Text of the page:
To address the challenges of automated particle picking, we have treated this task as a blob detection problem - where each particle is assumed to be a roughly convex blob with texture different than the background (Figs. 2b and 3a). Additionally, we assume that the dimensions and shapes of particles are relatively similar. Given a rough size estimate, our goal is to locate particle centers. Our proposed model is a Fully Convolutional Regression Network (FCRN), trained to predict particle centers by producing a likelihood map where local maxima correspond to the particle centers (Fig. 3). Given the ground truth particle centers (as provided by the datasets in EMPIAR) along with a particle size estimate, first, binary particle-versus-background masks are produced for the cryo electron micrographs. Then, distance transforms of those binary masks are used as training labels for the proposed FCRN model (Fig. 3a). The distance transform of a binary image is a grayscale map where each pixel’s value represents the distance to the closest boundary. This is calculated at each pixel by the distance to the nearest background pixel. Distance transform values for the foreground regions (or the particles) increase from a particle’s boundary towards the particle’s center, reaching the local maxima at the particle’s center (Fig. 3b), and the distance transform for the background pixels are set to zero (Fig. 3b, left). The distance transform of the particle mask produces an estimate of the particle center probability map (Fig. 3b, right). This continuous regression model (FCRN), trained with the particle distance transforms, is then used to localize particle centers. This approach is different than deep regression used to estimate object coordinates (i.e. object bounding box coordinates) that is adopted by many deep object detectors such as FasterRCNN [31] or YOLO [29]. Unlike traditional deep object detectors that regress to a discrete set of coordinates, the proposed network learns to regress to a continuous distance map that acts like a probability density function of particle centers. This regression approach has considerable advantages over direct regression to particle center coordinates: (1) the continuous mapping captures information on not only particle centers, but also on particle shapes; (2) learning to approximate distance transform implicitly regularizes the output making the continuous representation of the particle centers more robust to noise compared to discrete coordinates (which is very important for processing of extremely noisy cryo-EM images). Furthermore, because of its continuous nature, this model also enables localization of an individual particle within a dense cluster, and ensures better scale adaptation, which allows detection of different sized particles without need for retraining the network.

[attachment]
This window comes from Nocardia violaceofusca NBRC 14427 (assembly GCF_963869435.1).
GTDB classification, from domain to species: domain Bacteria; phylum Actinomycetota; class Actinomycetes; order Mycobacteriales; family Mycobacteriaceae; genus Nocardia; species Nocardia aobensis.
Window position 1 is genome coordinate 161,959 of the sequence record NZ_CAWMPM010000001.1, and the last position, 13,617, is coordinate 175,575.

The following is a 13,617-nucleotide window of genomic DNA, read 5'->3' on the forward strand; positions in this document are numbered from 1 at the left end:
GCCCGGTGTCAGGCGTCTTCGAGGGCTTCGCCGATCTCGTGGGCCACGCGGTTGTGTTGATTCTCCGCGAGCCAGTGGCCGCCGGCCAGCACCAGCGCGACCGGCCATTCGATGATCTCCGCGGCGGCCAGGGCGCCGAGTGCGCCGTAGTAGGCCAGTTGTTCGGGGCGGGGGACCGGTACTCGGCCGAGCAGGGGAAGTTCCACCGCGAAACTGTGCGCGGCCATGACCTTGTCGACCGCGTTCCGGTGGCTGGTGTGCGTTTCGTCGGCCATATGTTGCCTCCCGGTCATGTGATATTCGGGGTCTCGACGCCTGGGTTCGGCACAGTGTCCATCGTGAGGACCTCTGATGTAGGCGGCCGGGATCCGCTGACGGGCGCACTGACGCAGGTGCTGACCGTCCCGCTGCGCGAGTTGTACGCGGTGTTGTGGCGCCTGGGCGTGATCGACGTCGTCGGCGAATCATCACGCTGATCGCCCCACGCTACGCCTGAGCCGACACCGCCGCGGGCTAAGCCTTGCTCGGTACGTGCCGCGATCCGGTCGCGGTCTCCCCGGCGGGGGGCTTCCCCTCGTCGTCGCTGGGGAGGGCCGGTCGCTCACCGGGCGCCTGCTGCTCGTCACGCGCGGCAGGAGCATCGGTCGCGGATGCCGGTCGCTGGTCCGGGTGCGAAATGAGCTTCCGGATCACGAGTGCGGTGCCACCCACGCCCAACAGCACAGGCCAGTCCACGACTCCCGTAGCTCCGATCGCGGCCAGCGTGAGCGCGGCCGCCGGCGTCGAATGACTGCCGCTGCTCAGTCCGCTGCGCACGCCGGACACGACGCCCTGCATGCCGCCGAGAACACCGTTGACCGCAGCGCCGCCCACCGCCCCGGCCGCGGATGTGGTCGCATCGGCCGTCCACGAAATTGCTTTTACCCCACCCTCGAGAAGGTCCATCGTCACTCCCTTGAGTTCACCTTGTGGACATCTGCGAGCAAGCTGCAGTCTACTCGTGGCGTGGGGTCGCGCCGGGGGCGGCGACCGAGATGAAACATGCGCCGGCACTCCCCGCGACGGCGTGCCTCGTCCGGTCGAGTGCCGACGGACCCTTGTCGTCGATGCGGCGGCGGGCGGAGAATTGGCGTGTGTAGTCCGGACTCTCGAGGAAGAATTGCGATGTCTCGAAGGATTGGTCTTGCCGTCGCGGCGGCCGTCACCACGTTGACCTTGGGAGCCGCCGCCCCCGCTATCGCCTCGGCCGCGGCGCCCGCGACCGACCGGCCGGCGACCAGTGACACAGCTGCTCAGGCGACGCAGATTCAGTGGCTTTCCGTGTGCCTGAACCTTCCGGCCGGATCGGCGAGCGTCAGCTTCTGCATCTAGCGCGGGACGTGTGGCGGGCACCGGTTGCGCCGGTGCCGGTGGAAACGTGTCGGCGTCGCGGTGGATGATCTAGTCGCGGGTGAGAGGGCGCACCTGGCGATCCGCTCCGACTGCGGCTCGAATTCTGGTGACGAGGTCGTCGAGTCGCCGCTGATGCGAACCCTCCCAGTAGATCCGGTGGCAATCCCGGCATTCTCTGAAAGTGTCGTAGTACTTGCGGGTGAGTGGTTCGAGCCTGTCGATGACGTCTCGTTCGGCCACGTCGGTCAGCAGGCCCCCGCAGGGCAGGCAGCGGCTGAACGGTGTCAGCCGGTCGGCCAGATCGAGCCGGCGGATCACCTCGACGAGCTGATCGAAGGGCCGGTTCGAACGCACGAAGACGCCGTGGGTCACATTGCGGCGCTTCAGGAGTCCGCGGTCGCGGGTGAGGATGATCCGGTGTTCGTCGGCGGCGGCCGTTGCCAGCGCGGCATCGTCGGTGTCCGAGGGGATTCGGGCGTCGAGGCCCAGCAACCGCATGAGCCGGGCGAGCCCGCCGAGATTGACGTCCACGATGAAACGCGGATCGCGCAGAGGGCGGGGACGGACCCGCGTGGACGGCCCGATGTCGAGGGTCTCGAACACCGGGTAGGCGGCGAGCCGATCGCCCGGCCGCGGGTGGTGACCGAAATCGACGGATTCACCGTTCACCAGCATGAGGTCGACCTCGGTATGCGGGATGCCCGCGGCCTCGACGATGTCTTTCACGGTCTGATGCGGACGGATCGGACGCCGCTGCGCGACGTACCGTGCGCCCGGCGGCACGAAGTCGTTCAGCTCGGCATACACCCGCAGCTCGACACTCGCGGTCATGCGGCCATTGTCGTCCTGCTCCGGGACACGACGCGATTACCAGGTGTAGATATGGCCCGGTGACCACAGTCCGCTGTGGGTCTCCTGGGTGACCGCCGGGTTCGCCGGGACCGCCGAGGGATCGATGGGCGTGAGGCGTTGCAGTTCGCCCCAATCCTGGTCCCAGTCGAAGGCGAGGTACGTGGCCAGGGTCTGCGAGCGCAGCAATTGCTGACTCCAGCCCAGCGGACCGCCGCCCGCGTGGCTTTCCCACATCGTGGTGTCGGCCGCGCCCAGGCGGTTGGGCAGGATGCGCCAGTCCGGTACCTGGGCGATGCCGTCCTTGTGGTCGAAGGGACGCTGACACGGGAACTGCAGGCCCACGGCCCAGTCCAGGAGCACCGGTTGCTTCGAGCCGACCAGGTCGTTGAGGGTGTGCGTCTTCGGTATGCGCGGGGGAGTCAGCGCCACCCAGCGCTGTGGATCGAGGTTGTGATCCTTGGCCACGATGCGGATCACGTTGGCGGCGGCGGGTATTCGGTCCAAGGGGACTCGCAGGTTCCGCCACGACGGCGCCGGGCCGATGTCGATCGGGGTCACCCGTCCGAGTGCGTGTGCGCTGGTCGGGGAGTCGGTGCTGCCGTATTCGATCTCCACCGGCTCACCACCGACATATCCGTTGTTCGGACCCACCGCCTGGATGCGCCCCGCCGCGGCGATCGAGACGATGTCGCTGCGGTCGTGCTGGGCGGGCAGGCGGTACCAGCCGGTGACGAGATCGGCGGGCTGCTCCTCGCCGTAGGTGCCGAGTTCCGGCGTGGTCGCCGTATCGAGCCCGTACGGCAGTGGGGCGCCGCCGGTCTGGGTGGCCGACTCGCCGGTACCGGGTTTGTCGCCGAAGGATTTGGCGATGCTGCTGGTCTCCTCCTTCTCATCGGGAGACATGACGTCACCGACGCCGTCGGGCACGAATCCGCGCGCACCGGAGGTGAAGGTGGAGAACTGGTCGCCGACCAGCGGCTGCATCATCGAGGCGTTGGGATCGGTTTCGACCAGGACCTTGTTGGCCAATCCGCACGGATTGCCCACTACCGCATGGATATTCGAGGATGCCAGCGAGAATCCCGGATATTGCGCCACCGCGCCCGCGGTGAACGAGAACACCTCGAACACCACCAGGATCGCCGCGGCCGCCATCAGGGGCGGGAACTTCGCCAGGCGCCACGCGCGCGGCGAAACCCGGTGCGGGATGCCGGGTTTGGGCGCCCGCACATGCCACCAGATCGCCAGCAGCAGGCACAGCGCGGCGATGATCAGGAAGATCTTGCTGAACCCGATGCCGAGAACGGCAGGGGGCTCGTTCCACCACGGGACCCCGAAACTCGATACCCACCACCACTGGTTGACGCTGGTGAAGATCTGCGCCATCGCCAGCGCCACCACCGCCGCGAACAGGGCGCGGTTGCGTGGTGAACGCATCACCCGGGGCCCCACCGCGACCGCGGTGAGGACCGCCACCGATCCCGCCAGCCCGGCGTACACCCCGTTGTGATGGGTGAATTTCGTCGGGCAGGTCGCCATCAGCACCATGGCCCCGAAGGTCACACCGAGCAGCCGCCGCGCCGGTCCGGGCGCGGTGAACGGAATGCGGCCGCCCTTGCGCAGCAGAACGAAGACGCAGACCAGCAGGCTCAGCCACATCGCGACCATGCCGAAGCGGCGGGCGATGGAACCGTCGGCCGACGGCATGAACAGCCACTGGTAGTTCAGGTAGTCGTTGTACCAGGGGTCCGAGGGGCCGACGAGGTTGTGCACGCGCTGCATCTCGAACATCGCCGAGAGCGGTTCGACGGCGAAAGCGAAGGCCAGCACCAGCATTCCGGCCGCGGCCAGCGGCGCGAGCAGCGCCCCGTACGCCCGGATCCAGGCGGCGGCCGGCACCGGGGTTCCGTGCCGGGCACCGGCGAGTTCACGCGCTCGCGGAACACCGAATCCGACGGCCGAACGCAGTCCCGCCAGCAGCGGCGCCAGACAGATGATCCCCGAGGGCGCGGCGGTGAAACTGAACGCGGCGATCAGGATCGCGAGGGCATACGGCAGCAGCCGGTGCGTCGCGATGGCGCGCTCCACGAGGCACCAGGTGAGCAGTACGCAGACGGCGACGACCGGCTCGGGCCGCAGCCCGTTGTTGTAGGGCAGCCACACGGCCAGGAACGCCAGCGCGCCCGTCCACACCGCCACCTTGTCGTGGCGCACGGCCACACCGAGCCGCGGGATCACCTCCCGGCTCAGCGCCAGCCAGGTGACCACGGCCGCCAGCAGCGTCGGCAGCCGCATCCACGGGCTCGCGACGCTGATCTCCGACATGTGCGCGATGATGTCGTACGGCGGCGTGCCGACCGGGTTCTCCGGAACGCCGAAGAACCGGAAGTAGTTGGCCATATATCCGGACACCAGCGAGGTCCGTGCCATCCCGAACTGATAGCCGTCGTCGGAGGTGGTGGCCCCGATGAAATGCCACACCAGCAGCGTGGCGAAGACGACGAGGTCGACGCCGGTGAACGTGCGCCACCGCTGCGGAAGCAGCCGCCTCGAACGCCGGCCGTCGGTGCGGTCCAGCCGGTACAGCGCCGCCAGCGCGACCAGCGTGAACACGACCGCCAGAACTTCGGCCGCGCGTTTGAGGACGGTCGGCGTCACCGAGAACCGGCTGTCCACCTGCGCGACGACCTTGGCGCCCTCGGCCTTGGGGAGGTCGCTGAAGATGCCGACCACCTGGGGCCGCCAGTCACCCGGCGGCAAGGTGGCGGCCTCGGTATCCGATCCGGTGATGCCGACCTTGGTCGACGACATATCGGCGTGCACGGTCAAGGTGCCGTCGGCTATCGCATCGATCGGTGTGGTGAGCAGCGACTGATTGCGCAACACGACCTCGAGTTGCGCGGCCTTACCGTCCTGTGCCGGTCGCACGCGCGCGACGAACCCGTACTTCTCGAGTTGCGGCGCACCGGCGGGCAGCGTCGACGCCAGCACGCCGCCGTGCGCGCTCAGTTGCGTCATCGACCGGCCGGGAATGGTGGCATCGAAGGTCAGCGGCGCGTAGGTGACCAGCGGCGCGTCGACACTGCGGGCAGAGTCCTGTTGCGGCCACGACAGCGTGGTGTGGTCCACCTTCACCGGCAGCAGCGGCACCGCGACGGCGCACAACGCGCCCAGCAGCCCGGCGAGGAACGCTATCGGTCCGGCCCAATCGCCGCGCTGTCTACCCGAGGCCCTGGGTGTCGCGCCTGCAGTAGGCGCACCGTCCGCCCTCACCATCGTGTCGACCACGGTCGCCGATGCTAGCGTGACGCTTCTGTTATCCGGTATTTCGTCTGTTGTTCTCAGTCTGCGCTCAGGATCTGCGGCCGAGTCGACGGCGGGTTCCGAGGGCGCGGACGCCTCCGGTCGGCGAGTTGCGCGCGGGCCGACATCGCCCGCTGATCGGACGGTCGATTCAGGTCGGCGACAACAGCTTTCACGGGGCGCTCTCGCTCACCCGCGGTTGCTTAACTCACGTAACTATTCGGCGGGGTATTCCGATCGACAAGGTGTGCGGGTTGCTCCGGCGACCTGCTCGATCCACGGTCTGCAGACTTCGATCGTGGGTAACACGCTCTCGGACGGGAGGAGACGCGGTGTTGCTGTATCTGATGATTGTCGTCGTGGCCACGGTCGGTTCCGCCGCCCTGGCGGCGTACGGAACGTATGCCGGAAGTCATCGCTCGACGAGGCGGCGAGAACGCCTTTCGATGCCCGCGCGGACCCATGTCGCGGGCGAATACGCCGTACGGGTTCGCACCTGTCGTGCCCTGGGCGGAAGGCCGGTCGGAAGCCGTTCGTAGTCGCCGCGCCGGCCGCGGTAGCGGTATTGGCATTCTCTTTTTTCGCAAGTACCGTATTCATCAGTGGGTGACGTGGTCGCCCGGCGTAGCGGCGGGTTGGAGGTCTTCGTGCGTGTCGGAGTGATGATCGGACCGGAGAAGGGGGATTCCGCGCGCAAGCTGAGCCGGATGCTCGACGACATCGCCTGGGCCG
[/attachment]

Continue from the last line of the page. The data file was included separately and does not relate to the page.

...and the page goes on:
The proposed FCRN has seven layers (Fig. 2b); one input layer, five convolutional layers, and one max-pooling layer [37]. With its simple structure, our approach has smaller computational cost and training data needs, compared to more complex deep learning models such as Fast-RCNN. The proposed network was implemented using the Matlab deep learning toolbox. The network was trained with image patches (Fig. 3a) from raw micrographs and their associated training labels, centered and cropped on particle regions (Fig. 3b); their prediction is shown in (Fig. 3c). These image patches are of the same size as the FCRN input layer. The number of patches extracted from each image is equal to the number of selected particles in those images. We used Adam optimizer [38] to train this network. Since our network is built without fully connected layers, it does not require fixed size input images. In the testing stage, we directly applied the trained FCRN model to different-sized input images (for example, an entire 2D cryoEM micrograph, Fig. 3d) to predict associated particle center probability maps (Fig. 3e, left). Figure 3e(right) shows the associated 3D visualization.